French Expression of the Day: kif-kif

French Expression of the Day: kif-kif
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Six of one, half a dozen of the other? French gives you plenty of ways to say that it’s all the same.
Why do I need to know kif-kif?
This informal phrase will help you out when comparing multiple things that are more or less the same, or when you want to make someone believe that that’s the case.
What does it mean?
Kif-kif means ‘it’s all the same’, ‘it’s equal’, or ‘it makes no difference’. This phrase is usually used in informal scenarios to compare two options that are so similar that they are virtually equal. 
For example, Si je prends le métro ou le bus, c’est kif-kif, ça va durer une demi-heure (Whether I take the metro or the bus, it’s all the same, it’s going to take half an hour).
It can also be used to indicate that two parties have contributed equally to something, especially expenses:Tu as payé le dîner ? Non, on a payé kif-kif. (Did you pay for dinner? No, we split the bill).
In this case, the term moite-moite or moitié-moitié (half and half) can also be used.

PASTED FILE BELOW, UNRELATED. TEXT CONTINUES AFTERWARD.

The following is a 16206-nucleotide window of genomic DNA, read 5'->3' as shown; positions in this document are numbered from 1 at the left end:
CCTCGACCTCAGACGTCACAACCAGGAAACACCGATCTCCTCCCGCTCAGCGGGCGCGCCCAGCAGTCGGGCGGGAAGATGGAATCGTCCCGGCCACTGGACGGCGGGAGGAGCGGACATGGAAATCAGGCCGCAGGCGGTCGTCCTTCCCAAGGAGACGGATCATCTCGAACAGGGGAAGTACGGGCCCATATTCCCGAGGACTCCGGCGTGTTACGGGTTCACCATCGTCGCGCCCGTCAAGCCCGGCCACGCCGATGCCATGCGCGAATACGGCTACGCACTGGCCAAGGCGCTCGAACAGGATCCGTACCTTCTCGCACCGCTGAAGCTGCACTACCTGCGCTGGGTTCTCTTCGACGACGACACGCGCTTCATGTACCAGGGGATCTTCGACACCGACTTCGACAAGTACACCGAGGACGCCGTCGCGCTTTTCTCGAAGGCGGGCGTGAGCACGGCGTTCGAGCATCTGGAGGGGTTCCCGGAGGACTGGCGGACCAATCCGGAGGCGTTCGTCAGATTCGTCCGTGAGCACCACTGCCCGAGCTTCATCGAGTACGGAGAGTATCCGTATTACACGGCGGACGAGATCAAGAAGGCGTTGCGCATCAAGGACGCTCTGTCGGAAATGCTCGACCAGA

According to some sources, the expression kif-kif comes from the Arabic expression 'kïf kïf', meaning ‘exactly the same’, a repetition of the word kïf (كيف), meaning ‘how’ in the interrogative and ‘like’ in the affirmative.
French colonial soldiers brought it back to mainland France in the mid-19th century, and it can be found in literature from as early as 1867. So while kif-kif is informal, it is well established in the French language.
How do I use kif-kif?
Here are a few more examples:
Le Ricard ou le pastis 51, c’est kif-kif. – ‘The Ricard or the 51 (two brands of pastis), it’s the same thing.’
J’ai payé les billets et tu as payé le transport, c’est kif-kif. – I payed for the tickets and you payed for transport, we’re even. 
There are a number of variations of kif-kif, notably kif-kif bourricot and kif-kif la bourrique, which don’t change the meaning, but do add a little bit of rhetorical pizzaz. 
Also similar are bonnet blanc, blanc bonnet and c’est du pareil au même, both of which are used to indicate that two seemingly different options are in fact the same, as in politics.
For example, Que gagnent la gauche ou la droite, c’est du pareil au même! – ‘Whether the Left or the Right wins, it’s all the same!’

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